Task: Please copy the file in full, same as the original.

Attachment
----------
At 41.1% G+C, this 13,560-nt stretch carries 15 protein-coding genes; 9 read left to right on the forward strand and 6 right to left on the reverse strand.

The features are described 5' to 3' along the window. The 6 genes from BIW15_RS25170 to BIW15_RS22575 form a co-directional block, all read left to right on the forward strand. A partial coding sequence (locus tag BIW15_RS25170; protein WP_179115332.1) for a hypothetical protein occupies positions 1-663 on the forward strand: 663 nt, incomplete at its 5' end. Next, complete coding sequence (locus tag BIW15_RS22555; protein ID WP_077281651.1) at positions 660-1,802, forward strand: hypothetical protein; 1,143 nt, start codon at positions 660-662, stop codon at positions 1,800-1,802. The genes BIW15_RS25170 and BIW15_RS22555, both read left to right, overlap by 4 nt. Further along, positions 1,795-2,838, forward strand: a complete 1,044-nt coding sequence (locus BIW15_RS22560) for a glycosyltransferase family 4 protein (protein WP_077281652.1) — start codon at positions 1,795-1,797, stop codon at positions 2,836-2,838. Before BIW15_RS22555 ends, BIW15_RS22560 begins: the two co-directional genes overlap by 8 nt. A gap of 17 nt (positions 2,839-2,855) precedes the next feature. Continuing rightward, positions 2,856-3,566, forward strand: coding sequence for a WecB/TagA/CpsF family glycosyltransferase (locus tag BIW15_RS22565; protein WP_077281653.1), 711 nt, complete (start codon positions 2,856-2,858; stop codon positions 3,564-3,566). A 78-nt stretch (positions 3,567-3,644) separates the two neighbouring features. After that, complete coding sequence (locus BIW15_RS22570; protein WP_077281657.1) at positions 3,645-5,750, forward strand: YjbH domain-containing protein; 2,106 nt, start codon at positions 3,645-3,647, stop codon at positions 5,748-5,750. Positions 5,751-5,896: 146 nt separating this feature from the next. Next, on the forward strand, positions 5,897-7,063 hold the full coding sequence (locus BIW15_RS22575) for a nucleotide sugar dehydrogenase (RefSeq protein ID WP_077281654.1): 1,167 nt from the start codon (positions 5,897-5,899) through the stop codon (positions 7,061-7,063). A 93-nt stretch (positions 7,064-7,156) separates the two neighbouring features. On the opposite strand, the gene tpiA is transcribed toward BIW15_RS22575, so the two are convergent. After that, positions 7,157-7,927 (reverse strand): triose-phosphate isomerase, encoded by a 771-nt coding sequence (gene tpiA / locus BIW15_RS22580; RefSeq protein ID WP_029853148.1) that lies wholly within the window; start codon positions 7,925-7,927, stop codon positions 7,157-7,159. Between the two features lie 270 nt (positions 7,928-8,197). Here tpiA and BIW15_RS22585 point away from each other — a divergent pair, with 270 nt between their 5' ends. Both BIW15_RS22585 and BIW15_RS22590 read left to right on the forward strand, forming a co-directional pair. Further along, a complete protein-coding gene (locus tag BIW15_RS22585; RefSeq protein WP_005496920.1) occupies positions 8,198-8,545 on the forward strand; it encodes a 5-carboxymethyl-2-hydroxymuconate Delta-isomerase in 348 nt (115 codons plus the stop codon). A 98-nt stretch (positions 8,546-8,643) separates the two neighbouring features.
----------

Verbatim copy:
At 41.1% G+C, this 13,560-nt stretch carries 15 protein-coding genes; 9 read left to right on the forward strand and 6 right to left on the reverse strand.

The features are described 5' to 3' along the window. The 6 genes from BIW15_RS25170 to BIW15_RS22575 form a co-directional block, all read left to right on the forward strand. A partial coding sequence (locus tag BIW15_RS25170; protein WP_179115332.1) for a hypothetical protein occupies positions 1-663 on the forward strand: 663 nt, incomplete at its 5' end. Next, complete coding sequence (locus tag BIW15_RS22555; protein ID WP_077281651.1) at positions 660-1,802, forward strand: hypothetical protein; 1,143 nt, start codon at positions 660-662, stop codon at positions 1,800-1,802. The genes BIW15_RS25170 and BIW15_RS22555, both read left to right, overlap by 4 nt. Further along, positions 1,795-2,838, forward strand: a complete 1,044-nt coding sequence (locus BIW15_RS22560) for a glycosyltransferase family 4 protein (protein WP_077281652.1) — start codon at positions 1,795-1,797, stop codon at positions 2,836-2,838. Before BIW15_RS22555 ends, BIW15_RS22560 begins: the two co-directional genes overlap by 8 nt. A gap of 17 nt (positions 2,839-2,855) precedes the next feature. Continuing rightward, positions 2,856-3,566, forward strand: coding sequence for a WecB/TagA/CpsF family glycosyltransferase (locus tag BIW15_RS22565; protein WP_077281653.1), 711 nt, complete (start codon positions 2,856-2,858; stop codon positions 3,564-3,566). A 78-nt stretch (positions 3,567-3,644) separates the two neighbouring features. After that, complete coding sequence (locus BIW15_RS22570; protein WP_077281657.1) at positions 3,645-5,750, forward strand: YjbH domain-containing protein; 2,106 nt, start codon at positions 3,645-3,647, stop codon at positions 5,748-5,750. Positions 5,751-5,896: 146 nt separating this feature from the next. Next, on the forward strand, positions 5,897-7,063 hold the full coding sequence (locus BIW15_RS22575) for a nucleotide sugar dehydrogenase (RefSeq protein ID WP_077281654.1): 1,167 nt from the start codon (positions 5,897-5,899) through the stop codon (positions 7,061-7,063). A 93-nt stretch (positions 7,064-7,156) separates the two neighbouring features. On the opposite strand, the gene tpiA is transcribed toward BIW15_RS22575, so the two are convergent. After that, positions 7,157-7,927 (reverse strand): triose-phosphate isomerase, encoded by a 771-nt coding sequence (gene tpiA / locus BIW15_RS22580; RefSeq protein ID WP_029853148.1) that lies wholly within the window; start codon positions 7,925-7,927, stop codon positions 7,157-7,159. Between the two features lie 270 nt (positions 7,928-8,197). Here tpiA and BIW15_RS22585 point away from each other — a divergent pair, with 270 nt between their 5' ends. Both BIW15_RS22585 and BIW15_RS22590 read left to right on the forward strand, forming a co-directional pair. Further along, a complete protein-coding gene (locus tag BIW15_RS22585; RefSeq protein WP_005496920.1) occupies positions 8,198-8,545 on the forward strand; it encodes a 5-carboxymethyl-2-hydroxymuconate Delta-isomerase in 348 nt (115 codons plus the stop codon). A 98-nt stretch (positions 8,546-8,643) separates the two neighbouring features.